Upon creation of the “Chronicles of Terror”, a database of civilian testimonies from across Europe concerning the Second World War, we were convinced that the collection of accounts of witnesses and victims of inhumane regimes is complete. It seemed that mass crimes committed in the heart of Europe belong to the past, and the task of historians and archivists from the Pilecki Institute is to collect and describe them, and then make them available in a single space. Everything changed on 24 February 2022 with the Russian invasion of Ukraine. On that day, the war left its mark on the lives of the residents of Kyiv, Mariupol, Bucha and thousands of other Ukrainian towns and villages, bringing them hunger, fear, torture, rape and death. The methods used by Russian occupiers have not changed for the past 80 years, and their mechanisms are known from accounts documenting Soviet crimes: hatred, disrespect for human life, aggression against civilians and a sense of impunity. The conclusion was obvious: the “Chronicles of Terror” must be continued. But who, where and how was to document the experiences of Ukrainian victims?
On 26 February 2022 – two days after the Russian aggression – the Pilecki Institute established the Raphael Lemkin Center for Documenting Russian Crimes in Ukraine (the Lemkin Center). The Center’s mission is to collect individual eyewitness accounts of civilians in order to preserve memory about crimes and create an archive available to anyone wishing to hear the voice of witnesses to those events. The testimonies – questionnaires filled in by refugees in Poland and filmed accounts recorded mainly in Ukraine – are gathered with strict observance of data protection regulations and a particular care for the wellbeing of the respondents. The Lemkin Center works closely with more than a hundred volunteers and associates who speak Ukrainian and Russian, as well as with scholars researching the crimes of 20th-century totalitarian regimes and experts in international law. The accounts are collected both in centers for temporary stay of refugees in Poland and in areas of military activity, where witnesses to Russian crimes against civilians can still be found. So far, the documentation concerns mostly the events in the Kharkiv, Donetsk, Kherson and Kyiv Oblasts. Numerous accounts come from Mariupol and Kharkiv, as well as from Kyiv and its vicinity. Materials that illustrate the crimes also form a part of the Lemkin Center collection: these are amateur videos and photographs documenting the scale of destruction, shots of the consequences of military action taken by professional camera operators, filmed accounts of people who were in Russian captivity, as well as materials handed over by the respondents as supplementing their questionnaires. In cases where the accounts were gathered close to the frontline, where people die every single day, they sometimes become the last will, a voice from beyond the grave, the last recording of events.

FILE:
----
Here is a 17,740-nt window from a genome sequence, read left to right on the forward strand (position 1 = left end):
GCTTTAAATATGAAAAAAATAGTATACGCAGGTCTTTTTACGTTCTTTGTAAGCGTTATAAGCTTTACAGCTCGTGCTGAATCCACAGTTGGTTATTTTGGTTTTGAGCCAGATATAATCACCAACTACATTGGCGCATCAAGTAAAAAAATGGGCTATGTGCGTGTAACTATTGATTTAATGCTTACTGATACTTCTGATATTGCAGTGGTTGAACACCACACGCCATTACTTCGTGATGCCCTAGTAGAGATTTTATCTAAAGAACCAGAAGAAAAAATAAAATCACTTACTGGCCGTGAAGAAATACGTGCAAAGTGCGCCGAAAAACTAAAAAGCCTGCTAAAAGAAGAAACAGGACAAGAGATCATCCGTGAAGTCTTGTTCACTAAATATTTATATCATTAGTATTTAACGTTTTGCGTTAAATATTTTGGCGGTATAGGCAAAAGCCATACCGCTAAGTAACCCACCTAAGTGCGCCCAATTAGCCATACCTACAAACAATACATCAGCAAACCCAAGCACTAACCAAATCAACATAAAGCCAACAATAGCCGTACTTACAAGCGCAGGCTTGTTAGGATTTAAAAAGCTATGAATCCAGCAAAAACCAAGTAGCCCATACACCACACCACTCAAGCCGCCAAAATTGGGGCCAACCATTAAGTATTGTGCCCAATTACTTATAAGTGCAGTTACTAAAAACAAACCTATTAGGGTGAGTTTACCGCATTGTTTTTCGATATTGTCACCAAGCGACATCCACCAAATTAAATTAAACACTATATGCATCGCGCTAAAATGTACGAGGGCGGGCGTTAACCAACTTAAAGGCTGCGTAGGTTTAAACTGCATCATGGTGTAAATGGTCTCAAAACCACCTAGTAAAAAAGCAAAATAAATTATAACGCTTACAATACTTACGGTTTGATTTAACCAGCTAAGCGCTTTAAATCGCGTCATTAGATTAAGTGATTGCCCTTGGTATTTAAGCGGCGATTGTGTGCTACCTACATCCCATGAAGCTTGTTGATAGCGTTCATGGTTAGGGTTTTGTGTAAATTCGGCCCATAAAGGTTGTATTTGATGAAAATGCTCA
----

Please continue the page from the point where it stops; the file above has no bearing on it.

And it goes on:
In February 2023, we commenced the regular publication of questionnaires, filmed accounts, photographs and films documenting Russian crimes against Ukrainian civilians in the “Chronicles of Terror” database. The documents are processed, anonymized, digitized, translated into Polish and English and then – following verification of personal data – made available in the form of a repository for scholars, journalists and all people who take interest in history that is happening before our eyes. We act independently of the justice system, but our database can serve as a source of evidence in the prosecution of crimes committed in Ukraine. For this reason, we chose for our patron Raphael Lemkin, the author of the draft of the Convention on the Prevention and Punishment of the Crime of Genocide, which was adopted by the UN General Assembly on 9 December 1948 in Paris and is known as the “Lemkin Convention”.
Another important task facing the Center – inspiring change in international law – is also connected with the legacy of Raphael Lemkin. A historical description of wartime events allows for identifying and naming those activities of the Russian troops that are genocidal in nature. Due to their particularity, however, our current notions often cannot adequately convey their characteristics and scale. This prompts a search for new perspectives, which not always meets with understanding on the part of the lawyers, for whom the categories of “crimes against humanity” and “war crimes” suffice to describe what is happening in Ukraine. Through gathering accounts of individual witnesses and victims of the hostilities across our eastern border and making them available, we want to point to the need for developing new classifications of crimes that would allow us to properly describe the criminal activities of the Russian army and thus bring those accountable for them to justice. The most important task, however, which is being carried out here and now, is to remind the world about the war in Ukraine. It is our duty to record the voice of victims of this war and to let the world hear it, as well as to try to understand it.
Only descriptions of individual testimonies from the “Chronicles of Terror” database are available in open access. Full access to the documents, filmed accounts and photographs is possible only in the reading rooms of the Library of the Pilecki Institute in Warsaw and Berlin. The procedure for accessing these materials is under development. The relevant regulations will be published in due time.